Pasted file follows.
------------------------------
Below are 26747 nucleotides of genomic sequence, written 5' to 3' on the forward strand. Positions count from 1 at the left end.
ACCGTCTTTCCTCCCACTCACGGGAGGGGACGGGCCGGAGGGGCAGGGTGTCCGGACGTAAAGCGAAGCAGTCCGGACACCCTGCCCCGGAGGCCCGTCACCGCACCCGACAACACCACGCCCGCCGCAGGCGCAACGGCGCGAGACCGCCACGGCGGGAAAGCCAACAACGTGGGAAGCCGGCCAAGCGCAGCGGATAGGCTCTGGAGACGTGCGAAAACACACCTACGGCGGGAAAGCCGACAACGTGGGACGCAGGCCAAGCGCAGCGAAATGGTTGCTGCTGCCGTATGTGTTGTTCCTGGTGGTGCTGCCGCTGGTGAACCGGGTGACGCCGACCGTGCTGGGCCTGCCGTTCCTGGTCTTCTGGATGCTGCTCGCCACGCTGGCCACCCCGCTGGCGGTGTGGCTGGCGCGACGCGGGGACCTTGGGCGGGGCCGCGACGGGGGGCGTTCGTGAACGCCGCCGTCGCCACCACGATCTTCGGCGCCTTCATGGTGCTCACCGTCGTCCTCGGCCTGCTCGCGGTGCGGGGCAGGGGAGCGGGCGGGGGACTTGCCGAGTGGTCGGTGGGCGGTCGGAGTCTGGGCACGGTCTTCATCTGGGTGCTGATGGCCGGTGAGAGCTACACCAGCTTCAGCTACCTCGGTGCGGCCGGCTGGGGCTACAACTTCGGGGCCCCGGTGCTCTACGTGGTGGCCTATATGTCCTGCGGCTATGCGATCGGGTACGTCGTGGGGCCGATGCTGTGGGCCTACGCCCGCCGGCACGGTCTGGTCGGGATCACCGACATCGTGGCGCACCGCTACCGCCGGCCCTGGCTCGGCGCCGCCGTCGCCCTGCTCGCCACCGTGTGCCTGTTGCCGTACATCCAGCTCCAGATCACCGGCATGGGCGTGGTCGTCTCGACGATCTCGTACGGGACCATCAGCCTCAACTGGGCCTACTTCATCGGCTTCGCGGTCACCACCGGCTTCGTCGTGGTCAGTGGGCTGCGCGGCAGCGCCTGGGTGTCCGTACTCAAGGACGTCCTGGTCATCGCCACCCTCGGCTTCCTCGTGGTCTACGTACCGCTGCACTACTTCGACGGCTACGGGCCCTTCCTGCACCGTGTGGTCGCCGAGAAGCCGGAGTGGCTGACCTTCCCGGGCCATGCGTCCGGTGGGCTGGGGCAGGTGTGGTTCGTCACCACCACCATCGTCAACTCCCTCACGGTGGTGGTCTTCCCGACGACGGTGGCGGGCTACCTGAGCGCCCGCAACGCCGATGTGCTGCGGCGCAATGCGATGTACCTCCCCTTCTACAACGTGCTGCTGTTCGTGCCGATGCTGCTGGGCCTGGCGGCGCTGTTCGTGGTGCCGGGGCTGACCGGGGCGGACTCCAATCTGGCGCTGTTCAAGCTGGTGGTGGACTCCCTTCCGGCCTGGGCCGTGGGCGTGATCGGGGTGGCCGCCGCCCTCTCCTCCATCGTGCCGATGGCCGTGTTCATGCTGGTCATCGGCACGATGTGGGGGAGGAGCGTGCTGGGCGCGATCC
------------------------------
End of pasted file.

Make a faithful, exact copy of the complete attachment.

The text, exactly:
Below are 26747 nucleotides of genomic sequence, written 5' to 3' on the forward strand. Positions count from 1 at the left end.
ACCGTCTTTCCTCCCACTCACGGGAGGGGACGGGCCGGAGGGGCAGGGTGTCCGGACGTAAAGCGAAGCAGTCCGGACACCCTGCCCCGGAGGCCCGTCACCGCACCCGACAACACCACGCCCGCCGCAGGCGCAACGGCGCGAGACCGCCACGGCGGGAAAGCCAACAACGTGGGAAGCCGGCCAAGCGCAGCGGATAGGCTCTGGAGACGTGCGAAAACACACCTACGGCGGGAAAGCCGACAACGTGGGACGCAGGCCAAGCGCAGCGAAATGGTTGCTGCTGCCGTATGTGTTGTTCCTGGTGGTGCTGCCGCTGGTGAACCGGGTGACGCCGACCGTGCTGGGCCTGCCGTTCCTGGTCTTCTGGATGCTGCTCGCCACGCTGGCCACCCCGCTGGCGGTGTGGCTGGCGCGACGCGGGGACCTTGGGCGGGGCCGCGACGGGGGGCGTTCGTGAACGCCGCCGTCGCCACCACGATCTTCGGCGCCTTCATGGTGCTCACCGTCGTCCTCGGCCTGCTCGCGGTGCGGGGCAGGGGAGCGGGCGGGGGACTTGCCGAGTGGTCGGTGGGCGGTCGGAGTCTGGGCACGGTCTTCATCTGGGTGCTGATGGCCGGTGAGAGCTACACCAGCTTCAGCTACCTCGGTGCGGCCGGCTGGGGCTACAACTTCGGGGCCCCGGTGCTCTACGTGGTGGCCTATATGTCCTGCGGCTATGCGATCGGGTACGTCGTGGGGCCGATGCTGTGGGCCTACGCCCGCCGGCACGGTCTGGTCGGGATCACCGACATCGTGGCGCACCGCTACCGCCGGCCCTGGCTCGGCGCCGCCGTCGCCCTGCTCGCCACCGTGTGCCTGTTGCCGTACATCCAGCTCCAGATCACCGGCATGGGCGTGGTCGTCTCGACGATCTCGTACGGGACCATCAGCCTCAACTGGGCCTACTTCATCGGCTTCGCGGTCACCACCGGCTTCGTCGTGGTCAGTGGGCTGCGCGGCAGCGCCTGGGTGTCCGTACTCAAGGACGTCCTGGTCATCGCCACCCTCGGCTTCCTCGTGGTCTACGTACCGCTGCACTACTTCGACGGCTACGGGCCCTTCCTGCACCGTGTGGTCGCCGAGAAGCCGGAGTGGCTGACCTTCCCGGGCCATGCGTCCGGTGGGCTGGGGCAGGTGTGGTTCGTCACCACCACCATCGTCAACTCCCTCACGGTGGTGGTCTTCCCGACGACGGTGGCGGGCTACCTGAGCGCCCGCAACGCCGATGTGCTGCGGCGCAATGCGATGTACCTCCCCTTCTACAACGTGCTGCTGTTCGTGCCGATGCTGCTGGGCCTGGCGGCGCTGTTCGTGGTGCCGGGGCTGACCGGGGCGGACTCCAATCTGGCGCTGTTCAAGCTGGTGGTGGACTCCCTTCCGGCCTGGGCCGTGGGCGTGATCGGGGTGGCCGCCGCCCTCTCCTCCATCGTGCCGATGGCCGTGTTCATGCTGGTCATCGGCACGATGTGGGGGAGGAGCGTGCTGGGCGCGATCC